Apr 12, 2009 Finding beauty in the suburban outdoors and beyond
Somewhere between the excitement and grit of the city and the natural beauty of the wilderness lie the suburbs and exurbs. Two months after moving two years ago to our current home fifteen miles from downtown Washington, D.C. I was minding my own business removing the groceries from my car after dinnertime on a Sunday evening not long before Halloween, and my otherwise very likable and interesting neighbor asked me if I had gotten my pumpkins yet. I said no, because I figured my then-seven-month-old boy was probably too young to enjoy them. I made the mistake of asking if he had bought any, and he excitedly proclaimed that he had gotten two. I then asked myself if I should put myself out of my misery of living in a suburb’s suburb, or if I should go to the restroom first. I got more relief by doing the latter.
More to my liking for a neighbor would be Frank Zappa, but he passed away fifteen years ago. In addition to being an artistic genius who insisted on musical excellence over whatever sells the most, he apparently was a very caring parent. Zappa said: "The more boring a child is, the more the parents, when showing off the child, receive adulation for being good parents – because they have a tame child-creature in their house." His son Ahmet talks more here about Frank and Gail Zappa as parents. Like Zappa, I let my son call me by my first name, just as I call him by his.
My son, wife and I spend at least one full day together each weekend. I depart here from my usual legal writings to solicit your favorite outdoor activities in the Washington, D.C., area that might otherwise take a long time to meet the eye. Here are some of mine, in rough order of less well known to better known:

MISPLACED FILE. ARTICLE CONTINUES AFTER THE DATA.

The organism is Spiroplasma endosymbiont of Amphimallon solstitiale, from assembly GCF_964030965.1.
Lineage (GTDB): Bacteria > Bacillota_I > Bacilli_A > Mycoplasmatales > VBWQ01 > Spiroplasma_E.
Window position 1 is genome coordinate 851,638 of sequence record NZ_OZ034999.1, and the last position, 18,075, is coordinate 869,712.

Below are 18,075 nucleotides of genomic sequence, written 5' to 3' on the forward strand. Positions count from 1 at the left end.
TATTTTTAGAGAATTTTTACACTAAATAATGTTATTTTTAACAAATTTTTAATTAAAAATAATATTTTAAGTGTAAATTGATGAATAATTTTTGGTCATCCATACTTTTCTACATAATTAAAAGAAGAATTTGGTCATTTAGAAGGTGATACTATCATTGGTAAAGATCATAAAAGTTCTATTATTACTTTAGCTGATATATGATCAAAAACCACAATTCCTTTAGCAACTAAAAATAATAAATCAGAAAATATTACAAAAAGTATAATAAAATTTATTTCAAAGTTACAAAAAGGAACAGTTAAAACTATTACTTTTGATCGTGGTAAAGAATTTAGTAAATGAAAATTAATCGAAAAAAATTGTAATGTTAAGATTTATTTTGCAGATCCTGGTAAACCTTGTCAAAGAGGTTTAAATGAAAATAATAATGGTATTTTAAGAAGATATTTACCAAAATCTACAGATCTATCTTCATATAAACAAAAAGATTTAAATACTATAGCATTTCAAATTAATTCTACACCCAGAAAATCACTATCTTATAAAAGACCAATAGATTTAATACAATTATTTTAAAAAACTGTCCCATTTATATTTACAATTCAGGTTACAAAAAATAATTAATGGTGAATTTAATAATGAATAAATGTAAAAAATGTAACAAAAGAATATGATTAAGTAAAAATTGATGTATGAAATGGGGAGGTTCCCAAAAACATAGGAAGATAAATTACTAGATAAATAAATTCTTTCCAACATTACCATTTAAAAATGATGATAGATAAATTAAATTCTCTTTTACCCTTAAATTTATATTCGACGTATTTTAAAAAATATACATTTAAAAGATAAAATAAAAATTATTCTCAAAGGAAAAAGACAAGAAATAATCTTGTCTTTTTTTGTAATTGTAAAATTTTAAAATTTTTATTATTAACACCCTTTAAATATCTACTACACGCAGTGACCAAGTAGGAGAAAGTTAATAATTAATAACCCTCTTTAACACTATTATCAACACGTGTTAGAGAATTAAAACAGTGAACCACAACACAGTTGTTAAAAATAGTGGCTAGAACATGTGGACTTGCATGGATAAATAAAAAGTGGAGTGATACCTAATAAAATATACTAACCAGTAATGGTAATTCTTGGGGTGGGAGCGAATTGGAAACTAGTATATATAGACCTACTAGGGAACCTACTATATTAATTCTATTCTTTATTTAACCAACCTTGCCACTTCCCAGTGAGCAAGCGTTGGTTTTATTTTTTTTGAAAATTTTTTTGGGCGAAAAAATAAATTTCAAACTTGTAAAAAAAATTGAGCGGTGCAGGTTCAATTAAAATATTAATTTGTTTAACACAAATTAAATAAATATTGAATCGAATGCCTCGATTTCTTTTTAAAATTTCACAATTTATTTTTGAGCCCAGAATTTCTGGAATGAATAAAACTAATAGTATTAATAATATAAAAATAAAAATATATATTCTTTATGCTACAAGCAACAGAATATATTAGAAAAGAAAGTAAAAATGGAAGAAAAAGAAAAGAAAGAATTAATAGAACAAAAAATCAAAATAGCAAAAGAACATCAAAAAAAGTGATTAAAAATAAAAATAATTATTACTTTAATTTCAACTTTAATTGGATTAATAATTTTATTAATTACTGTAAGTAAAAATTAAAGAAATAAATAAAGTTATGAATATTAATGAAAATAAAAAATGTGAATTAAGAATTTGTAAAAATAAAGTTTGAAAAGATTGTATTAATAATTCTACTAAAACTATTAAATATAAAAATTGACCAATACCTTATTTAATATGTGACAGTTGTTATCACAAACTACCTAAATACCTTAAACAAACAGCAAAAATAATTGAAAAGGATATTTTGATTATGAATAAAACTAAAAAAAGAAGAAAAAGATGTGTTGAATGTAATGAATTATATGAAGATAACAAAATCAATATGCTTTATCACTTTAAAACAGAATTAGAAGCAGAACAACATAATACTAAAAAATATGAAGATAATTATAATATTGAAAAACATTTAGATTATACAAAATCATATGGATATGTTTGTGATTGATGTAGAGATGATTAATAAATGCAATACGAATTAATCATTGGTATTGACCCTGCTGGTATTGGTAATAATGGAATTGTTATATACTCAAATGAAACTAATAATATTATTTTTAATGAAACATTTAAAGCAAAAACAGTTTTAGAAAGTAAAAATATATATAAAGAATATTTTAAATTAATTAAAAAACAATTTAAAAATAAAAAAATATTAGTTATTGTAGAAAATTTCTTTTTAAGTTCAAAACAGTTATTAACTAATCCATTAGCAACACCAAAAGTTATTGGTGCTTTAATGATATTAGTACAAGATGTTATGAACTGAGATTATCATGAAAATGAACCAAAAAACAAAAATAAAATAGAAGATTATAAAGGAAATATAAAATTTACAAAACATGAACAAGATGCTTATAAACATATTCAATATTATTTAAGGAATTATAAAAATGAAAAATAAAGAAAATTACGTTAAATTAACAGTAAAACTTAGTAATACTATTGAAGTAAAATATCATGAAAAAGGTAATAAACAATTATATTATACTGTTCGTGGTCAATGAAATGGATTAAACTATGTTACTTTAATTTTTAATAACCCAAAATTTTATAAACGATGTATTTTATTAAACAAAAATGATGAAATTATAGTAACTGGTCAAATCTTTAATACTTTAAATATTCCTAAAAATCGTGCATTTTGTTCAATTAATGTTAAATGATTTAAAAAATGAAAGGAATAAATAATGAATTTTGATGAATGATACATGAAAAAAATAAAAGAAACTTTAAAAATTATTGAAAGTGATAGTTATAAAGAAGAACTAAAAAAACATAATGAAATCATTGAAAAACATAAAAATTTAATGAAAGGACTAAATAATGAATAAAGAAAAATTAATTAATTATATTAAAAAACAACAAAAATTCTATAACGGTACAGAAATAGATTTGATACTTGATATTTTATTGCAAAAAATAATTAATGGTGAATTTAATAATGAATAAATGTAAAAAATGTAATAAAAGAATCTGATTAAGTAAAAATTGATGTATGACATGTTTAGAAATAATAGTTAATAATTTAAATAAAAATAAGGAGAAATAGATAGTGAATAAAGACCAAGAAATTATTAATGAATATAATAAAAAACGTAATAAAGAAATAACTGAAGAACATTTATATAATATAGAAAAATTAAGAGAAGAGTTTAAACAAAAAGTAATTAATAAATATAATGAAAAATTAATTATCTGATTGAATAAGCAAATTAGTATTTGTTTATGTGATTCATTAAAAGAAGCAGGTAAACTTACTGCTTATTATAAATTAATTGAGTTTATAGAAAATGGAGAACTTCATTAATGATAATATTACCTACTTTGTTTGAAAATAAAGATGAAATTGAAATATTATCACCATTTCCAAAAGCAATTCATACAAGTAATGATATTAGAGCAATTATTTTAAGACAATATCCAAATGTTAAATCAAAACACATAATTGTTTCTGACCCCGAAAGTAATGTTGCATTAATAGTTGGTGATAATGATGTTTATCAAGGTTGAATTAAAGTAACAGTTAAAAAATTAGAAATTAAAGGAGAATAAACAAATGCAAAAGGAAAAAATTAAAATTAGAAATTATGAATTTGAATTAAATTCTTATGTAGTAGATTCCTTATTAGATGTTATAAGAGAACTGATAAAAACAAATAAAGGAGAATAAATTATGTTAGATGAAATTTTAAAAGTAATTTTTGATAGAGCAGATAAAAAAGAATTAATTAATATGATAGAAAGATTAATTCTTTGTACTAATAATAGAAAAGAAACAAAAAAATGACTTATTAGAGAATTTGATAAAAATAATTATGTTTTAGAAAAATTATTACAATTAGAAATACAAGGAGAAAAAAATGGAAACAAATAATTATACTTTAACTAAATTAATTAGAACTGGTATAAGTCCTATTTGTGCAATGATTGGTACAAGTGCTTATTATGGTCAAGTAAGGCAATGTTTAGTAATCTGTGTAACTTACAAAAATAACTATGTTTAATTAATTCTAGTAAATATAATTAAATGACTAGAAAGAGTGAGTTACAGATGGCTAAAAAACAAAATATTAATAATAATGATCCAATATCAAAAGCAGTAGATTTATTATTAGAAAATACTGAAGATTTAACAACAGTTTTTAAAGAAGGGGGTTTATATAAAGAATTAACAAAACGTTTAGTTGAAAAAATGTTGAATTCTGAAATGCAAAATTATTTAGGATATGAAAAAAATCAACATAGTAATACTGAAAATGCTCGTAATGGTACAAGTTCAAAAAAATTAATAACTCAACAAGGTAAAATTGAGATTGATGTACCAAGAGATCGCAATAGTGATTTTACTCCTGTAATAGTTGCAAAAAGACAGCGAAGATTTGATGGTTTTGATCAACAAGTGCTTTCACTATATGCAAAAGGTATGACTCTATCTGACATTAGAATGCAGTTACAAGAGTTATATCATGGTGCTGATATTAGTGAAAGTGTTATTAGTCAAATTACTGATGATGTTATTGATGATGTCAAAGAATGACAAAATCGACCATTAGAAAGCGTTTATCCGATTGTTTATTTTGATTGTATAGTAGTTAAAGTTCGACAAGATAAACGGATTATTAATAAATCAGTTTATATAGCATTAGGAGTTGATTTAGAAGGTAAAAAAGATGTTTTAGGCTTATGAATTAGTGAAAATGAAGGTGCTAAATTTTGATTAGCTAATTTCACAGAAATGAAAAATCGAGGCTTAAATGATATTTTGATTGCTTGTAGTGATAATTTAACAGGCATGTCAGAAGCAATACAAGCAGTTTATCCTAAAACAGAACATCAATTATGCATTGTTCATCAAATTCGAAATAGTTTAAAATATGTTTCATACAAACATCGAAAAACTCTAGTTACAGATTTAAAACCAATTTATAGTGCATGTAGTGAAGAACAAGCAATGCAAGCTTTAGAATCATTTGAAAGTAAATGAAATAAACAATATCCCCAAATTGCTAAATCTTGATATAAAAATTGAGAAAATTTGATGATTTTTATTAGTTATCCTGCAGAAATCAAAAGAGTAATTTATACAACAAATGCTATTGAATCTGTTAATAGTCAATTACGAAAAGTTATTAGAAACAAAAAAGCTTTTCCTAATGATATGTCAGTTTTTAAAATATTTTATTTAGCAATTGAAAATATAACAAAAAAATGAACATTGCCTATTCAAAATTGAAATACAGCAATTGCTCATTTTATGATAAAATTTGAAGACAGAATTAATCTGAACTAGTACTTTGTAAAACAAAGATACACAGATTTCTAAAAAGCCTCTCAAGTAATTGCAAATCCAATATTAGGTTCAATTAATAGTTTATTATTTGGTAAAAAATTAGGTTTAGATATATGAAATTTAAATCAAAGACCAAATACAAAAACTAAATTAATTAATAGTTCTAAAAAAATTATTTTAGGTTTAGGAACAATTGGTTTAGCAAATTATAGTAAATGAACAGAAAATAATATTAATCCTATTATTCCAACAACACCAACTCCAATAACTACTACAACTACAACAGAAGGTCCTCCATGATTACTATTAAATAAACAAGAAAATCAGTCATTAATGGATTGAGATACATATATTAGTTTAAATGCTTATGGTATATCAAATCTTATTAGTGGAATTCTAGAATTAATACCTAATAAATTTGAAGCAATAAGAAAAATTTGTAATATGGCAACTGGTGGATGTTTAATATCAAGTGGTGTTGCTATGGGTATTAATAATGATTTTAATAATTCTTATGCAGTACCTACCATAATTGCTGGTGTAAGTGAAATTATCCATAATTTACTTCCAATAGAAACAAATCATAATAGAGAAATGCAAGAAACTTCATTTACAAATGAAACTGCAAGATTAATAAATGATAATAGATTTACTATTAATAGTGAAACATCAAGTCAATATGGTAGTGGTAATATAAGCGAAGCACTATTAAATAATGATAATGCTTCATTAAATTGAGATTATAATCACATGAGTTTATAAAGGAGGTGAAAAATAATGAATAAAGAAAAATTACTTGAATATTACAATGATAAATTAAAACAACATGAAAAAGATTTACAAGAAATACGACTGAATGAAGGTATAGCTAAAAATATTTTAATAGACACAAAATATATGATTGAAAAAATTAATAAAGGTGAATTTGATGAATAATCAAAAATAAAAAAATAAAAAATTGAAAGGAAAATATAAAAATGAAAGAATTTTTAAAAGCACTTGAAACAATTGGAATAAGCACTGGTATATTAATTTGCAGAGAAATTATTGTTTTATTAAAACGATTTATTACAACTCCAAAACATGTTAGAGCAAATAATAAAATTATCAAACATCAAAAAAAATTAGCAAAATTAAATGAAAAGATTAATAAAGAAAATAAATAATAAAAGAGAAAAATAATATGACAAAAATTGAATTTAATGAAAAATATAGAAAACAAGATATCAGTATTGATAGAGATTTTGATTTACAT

– Potomac Overlook in Arlington, Virginia.
– Peace Park – In Potomac, Maryland.
– Wakefield Park, Accotink Trail – In Annandale, Virginia
– Billy Goat Trail– Off the C&O Canal, Montgomery County, Maryland. This is a beautiful hike that requires some arm work rather than just legwork along the way. It is particularly challenging when wet.
– Cabin John Park, Potomac, Maryland – This is the best combination I have found of many very tall trees and good playground equipment. A mini-train rides on real tracks.
– Piscataway Creek – In Fort Washington, Maryland. One of the great places to go kayaking and canoeing in Washington, D.C., Maryland, and Virginia in the Potomac River and Chesapeake Bay. When going to courts on Fridays near such waterways, it is great to have roof racks for taking a kayak and paddle.
– Capital Crescent Trail – Connects Silver Spring, Maryland to Bethesda, Maryland, to the C&O Canal in the directional choice of Washington, D.C., or Great Falls. The tunnel under Wisconsin Avenue in Bethesda borders on surreal.
– Roosevelt Island – In Arlington, Virginia. Beyond the developed area around the huge statue of Theodore Roosevelt, trails go around the entire island, including views of Georgetown.
– Great Falls Park – Both sides have great views. The best view on the Maryland side is found by taking the human-made walking path that keeps people away from walking on the dirt.